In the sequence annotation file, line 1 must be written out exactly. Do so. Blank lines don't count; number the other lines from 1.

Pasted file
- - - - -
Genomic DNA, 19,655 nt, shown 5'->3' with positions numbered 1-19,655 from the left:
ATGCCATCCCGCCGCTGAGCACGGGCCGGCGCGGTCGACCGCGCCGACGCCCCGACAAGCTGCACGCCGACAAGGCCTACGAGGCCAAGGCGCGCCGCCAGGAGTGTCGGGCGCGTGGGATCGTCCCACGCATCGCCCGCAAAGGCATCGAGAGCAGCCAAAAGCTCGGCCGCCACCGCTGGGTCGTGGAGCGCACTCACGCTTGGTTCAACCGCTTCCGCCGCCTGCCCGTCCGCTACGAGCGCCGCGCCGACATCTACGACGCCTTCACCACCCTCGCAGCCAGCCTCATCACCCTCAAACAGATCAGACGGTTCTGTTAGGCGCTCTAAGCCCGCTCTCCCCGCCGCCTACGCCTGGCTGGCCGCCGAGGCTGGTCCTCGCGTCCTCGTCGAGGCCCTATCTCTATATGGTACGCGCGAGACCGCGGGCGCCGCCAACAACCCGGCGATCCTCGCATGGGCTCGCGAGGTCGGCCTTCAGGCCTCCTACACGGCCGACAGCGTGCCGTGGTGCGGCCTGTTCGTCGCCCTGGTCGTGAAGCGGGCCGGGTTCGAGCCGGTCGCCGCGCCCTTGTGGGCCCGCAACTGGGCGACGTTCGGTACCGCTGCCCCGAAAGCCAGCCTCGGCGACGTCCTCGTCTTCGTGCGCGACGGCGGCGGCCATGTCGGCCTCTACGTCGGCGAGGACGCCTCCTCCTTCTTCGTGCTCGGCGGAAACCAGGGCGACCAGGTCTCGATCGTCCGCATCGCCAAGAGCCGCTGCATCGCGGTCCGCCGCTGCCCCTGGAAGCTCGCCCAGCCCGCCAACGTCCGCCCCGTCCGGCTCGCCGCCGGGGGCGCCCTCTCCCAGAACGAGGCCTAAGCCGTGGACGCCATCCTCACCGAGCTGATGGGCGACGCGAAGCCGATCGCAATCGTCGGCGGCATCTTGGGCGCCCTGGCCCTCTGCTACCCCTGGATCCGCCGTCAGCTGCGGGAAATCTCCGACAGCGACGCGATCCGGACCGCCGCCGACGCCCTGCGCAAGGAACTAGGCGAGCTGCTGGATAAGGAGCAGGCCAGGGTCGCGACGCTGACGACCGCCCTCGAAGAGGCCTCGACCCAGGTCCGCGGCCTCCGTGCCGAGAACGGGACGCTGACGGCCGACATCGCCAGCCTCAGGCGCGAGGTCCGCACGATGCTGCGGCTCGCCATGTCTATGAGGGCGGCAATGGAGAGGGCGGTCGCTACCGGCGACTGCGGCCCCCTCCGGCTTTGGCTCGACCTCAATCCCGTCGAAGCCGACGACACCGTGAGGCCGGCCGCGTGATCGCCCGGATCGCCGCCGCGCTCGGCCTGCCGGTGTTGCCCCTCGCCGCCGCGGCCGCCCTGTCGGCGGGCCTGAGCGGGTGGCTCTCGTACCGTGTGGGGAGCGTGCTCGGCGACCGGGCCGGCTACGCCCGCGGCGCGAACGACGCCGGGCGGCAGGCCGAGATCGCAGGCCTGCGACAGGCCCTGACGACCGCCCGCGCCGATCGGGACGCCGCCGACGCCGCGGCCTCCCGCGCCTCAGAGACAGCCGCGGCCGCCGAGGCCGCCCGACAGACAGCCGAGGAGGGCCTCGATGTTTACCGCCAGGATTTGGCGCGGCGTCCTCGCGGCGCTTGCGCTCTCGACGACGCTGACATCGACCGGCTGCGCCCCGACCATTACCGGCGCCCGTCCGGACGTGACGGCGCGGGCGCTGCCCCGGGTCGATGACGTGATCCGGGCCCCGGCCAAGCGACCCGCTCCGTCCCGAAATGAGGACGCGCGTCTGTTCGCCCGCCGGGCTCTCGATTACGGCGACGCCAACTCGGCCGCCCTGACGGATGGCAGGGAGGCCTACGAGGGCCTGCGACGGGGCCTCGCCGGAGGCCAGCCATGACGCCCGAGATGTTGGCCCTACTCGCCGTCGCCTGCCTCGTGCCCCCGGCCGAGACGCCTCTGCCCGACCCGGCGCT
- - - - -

Genomic DNA, 19,655 nt, shown 5'->3' with positions numbered 1-19,655 from the left: